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I recently watched one of those videos where the person strings hundreds of still shots of themselves together into a film that lasts only a minute or so. We watch them age, we watch their beard grow, we watch them sing a Queen song, all over a stretch of months or years. Which got me thinking: I need to do that, too!

I am now setting the alarm for 2:45am and, without getting out of bed, I take a picture of myself using flash while I lay there in the dark. (I would use the word “s*lfie” but I hate that word so I won’t.)

I’ve been doing this for 31 days (it was my New Years Resolution). I hope to do it for the next 2 – 5 years. When I feel like I’m ready, I will post it on YouTube and title it, “How I Look(ed): The Last Two to Five Years at 2:45am.”


I’m not really doing that, but I think it’s a funny idea for some ambitious soul out there who craves the attention only a viral YouTube video can provide. Other good ideas might include time lapsed pictures that gauge:

  • the redness of my ear every time I’m on the phone for more than a few minutes, film at different time intervals
  • my natural expression when I arrive at work each morning
  • part II to the above 2:45am idea with a twist: “How I Look(ed): The Last Two to Five Years at 3:45am”
  • ultra ambitious: how I shrink over the next fifty years
  • advanced cinematography: shave some arm hair and watch it regrow
  • painful but worth it: stop brushing my teeth and watch the decay over the next decade
  • other ideas?

All of this got me thinking: is there a science to going viral? After a few seconds of thought, I decided it was more an art than a science. Then I marveled at something crazy — did I just have a few seconds to think? I was on the couch at the time when a small human intentionally jumped from the edge of the couch onto my abdomen. Within another millisecond I was getting pounced on by all of my kids.

Speaking of kids, have you heard of this phenomenon where American kids don’t want to be doctors and lawyers anymore — instead, they want to be famous? And seeing that the chances of fame are very, very slim, could that possibly be a problem to their emotional health and well-being? Could it create a problem to society?

Speaking of seeking fame, it reminds me a scripture I’ve never seen connected to fame, but I have a theory about it. In the New Testament, Matthew 24:12, Jesus is preaching about the end times. In this particular verse, he says:

…the love of many shall wax cold. (KJV)

The “love of many,” as used here, could suggest that many who love will not be able to feel love. It could also take on a different definition from the individual’s standpoint; the literal love one has for many people.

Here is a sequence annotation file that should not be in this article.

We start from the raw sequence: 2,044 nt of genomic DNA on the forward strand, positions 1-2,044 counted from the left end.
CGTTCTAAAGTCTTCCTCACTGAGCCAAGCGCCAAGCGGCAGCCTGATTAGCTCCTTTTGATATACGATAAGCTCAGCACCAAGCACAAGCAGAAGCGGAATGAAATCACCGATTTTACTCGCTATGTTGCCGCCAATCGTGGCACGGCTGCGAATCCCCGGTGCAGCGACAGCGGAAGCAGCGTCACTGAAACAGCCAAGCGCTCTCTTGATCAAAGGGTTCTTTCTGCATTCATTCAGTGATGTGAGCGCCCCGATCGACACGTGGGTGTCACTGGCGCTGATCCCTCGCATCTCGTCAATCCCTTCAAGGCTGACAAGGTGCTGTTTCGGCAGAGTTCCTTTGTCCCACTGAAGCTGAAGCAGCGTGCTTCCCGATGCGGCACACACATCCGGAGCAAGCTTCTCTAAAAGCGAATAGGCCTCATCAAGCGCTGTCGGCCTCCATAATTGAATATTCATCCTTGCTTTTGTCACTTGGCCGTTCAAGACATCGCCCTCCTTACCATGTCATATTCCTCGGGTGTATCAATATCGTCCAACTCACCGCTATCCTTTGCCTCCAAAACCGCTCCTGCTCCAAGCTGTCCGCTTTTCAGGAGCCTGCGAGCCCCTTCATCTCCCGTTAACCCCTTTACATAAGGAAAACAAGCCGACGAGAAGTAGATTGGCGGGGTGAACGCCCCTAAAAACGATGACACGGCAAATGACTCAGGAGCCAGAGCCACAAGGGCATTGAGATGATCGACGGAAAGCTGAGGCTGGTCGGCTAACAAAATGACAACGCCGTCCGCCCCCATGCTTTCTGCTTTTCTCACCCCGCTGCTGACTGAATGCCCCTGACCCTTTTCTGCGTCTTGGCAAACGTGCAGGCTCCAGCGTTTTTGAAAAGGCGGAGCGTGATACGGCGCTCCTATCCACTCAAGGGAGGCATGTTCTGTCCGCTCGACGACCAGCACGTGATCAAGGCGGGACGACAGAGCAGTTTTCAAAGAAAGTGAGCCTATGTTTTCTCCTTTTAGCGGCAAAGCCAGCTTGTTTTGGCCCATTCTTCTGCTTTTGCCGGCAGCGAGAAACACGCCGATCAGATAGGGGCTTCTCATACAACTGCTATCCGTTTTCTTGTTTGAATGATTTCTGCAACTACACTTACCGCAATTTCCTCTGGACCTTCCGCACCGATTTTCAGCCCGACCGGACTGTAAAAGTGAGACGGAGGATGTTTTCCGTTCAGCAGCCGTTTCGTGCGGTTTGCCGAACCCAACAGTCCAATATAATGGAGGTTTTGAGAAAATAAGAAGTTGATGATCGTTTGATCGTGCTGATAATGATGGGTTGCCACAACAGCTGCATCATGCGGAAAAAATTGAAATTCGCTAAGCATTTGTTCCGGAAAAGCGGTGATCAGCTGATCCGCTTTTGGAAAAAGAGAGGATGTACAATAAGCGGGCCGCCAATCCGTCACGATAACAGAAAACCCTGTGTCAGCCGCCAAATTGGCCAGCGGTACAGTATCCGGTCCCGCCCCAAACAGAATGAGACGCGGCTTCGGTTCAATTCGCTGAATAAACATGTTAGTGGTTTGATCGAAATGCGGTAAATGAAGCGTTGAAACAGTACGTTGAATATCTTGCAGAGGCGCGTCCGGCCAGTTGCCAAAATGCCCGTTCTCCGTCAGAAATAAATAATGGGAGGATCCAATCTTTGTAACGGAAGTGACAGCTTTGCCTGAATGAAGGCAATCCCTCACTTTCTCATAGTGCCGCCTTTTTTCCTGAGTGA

The “love of many,” I would think, is a defining pillar of Christianity. Caring for the sick, feeding the hungry, clothing the naked, teaching hope over despair, faith instead of fear, life over death, and spreading that good news to all the world is the hallmark of Christian theology. The challenge for the Christian is to love everyone, even if they don’t seem to deserve it. But the statement in this scripture is that in the end times love shall “wax cold.”

I cite the King James Version above, while various modern translations of the same passage say the love of many shall grow cold. Young’s Literal Translation from the late 1800s uses language that more closely fits our vernacular today, and seems to fit the definition I suggest. It says, “the love of the many shall become cold.”

So what does that scripture really mean in this context? I’ll wager that it means the love of many will turn inward, self-focused. Possibly self-absorbed and selfish. The love of many is still there, yet it’s a false love, it’s gone cold.

What’s interesting is there has never before been a time when the possibilities of reaching fame were so accessible to the masses, so it makes sense that youth would seek fame in larger numbers. I’m reading and teaching a class on Alexis de Tocqueville’s Democracy in America right now that discusses the near thousand year long march towards an “equality of conditions.” Technology has further enabled this equality. We all have more of an equal chance of achieving fame, power, money, whatever, than ever before. Just upload to YouTube.

One viral video, however, is not enough to feed an ego hungry for fame. In the end, this trend, if it is to be believed, could lead to severe disappointment in our youth. Especially if their sole purpose is to become famous. Hopefully we can do a good job teaching them the distinction between the love of many that is selfish, and the love of many which is selfless. In the meantime, we should expect more YouTube videos of kids aging.

Speaking of aging, federal stimulus funds from the Troubled Asset Relief Program (TARP) must have been used for Merrill Lynch’s Face Retirement, a free program that ages you decades into the future. It begins by taking your picture and then builds a montage of how you can expect yourself to look until you are about 110 years old. If it is to be believed, by age 70, the left half of my face will be resting on my shoulder. My wife, of mostly northern European ancestry, is a striking sage Cherokee Indian chief at 90.